“I think when you’re talking about mobile quarterbacks, guys that are tough to handle, tackle, can throw, run, make good decision – I mean, I would put Newton at the top of the list,” Belichick said at his Wednesday morning press conference. “Not saying that there aren’t a lot of other good players that do that, but I would say, of all the guys we play or have played recently in the last couple of years, I would definitely put him – he’s the hardest guy to deal with. He makes good decisions, he can run, he’s strong, he’s hard to tackle. He can do a lot of different things, beat you in a lot of different ways. We saw that in the game down there in ’13, so I would put him at the top of the list. Not saying the other guys aren’t a problem, because they are, but he’s public enemy No. 1.”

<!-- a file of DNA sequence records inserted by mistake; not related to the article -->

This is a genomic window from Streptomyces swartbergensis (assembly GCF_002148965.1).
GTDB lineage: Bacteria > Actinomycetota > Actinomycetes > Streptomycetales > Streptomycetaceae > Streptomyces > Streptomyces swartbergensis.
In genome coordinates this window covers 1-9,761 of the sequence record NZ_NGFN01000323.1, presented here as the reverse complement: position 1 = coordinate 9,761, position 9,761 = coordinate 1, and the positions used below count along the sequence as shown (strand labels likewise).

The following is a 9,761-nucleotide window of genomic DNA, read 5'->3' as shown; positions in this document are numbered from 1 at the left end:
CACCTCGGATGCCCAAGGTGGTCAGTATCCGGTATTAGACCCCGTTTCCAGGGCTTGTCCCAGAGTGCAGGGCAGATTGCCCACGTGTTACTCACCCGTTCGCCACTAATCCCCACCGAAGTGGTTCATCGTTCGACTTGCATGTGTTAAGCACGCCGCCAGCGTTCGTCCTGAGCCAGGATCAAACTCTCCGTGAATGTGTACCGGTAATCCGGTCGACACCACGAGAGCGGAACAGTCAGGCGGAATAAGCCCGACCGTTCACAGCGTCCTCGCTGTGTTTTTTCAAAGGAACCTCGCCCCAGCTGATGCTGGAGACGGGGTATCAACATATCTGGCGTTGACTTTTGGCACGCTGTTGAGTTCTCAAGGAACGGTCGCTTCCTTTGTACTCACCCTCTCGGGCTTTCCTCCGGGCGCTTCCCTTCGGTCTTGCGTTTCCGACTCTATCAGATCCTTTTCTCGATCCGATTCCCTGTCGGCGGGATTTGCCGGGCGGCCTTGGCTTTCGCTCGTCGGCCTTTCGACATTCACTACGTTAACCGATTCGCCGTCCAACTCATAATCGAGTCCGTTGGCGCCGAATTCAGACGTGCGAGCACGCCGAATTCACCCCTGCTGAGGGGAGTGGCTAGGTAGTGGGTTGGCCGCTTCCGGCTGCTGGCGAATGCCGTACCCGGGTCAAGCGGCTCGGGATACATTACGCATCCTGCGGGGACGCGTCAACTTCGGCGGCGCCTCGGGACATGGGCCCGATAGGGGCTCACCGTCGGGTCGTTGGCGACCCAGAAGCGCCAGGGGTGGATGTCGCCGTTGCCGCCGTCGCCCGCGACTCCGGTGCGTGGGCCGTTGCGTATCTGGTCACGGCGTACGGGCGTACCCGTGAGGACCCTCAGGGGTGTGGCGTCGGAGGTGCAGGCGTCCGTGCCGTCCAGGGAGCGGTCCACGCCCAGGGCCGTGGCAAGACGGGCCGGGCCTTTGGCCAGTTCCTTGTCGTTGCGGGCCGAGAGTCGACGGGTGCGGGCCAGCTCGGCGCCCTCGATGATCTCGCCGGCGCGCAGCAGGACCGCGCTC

Containing Newton seems to be atop the priority list for the Patriots this week, but that alone won’t fully fix the defensive struggles. Belichick said that each issue must first be identified and then addressed in order of importance.
“Something’s got to be one, something’s got to be two, something’s got to be, whatever, 18,” Belichick said. “Start with the most important things first, always. It’s always the case. We’re not going to start at 19 and work our way up to 18 and work our way up to 17. I mean, that would be a ridiculous way to approach it. I can’t imagine doing that. So, if we have a problem, you take the thing that’s most important and try to solve that first.”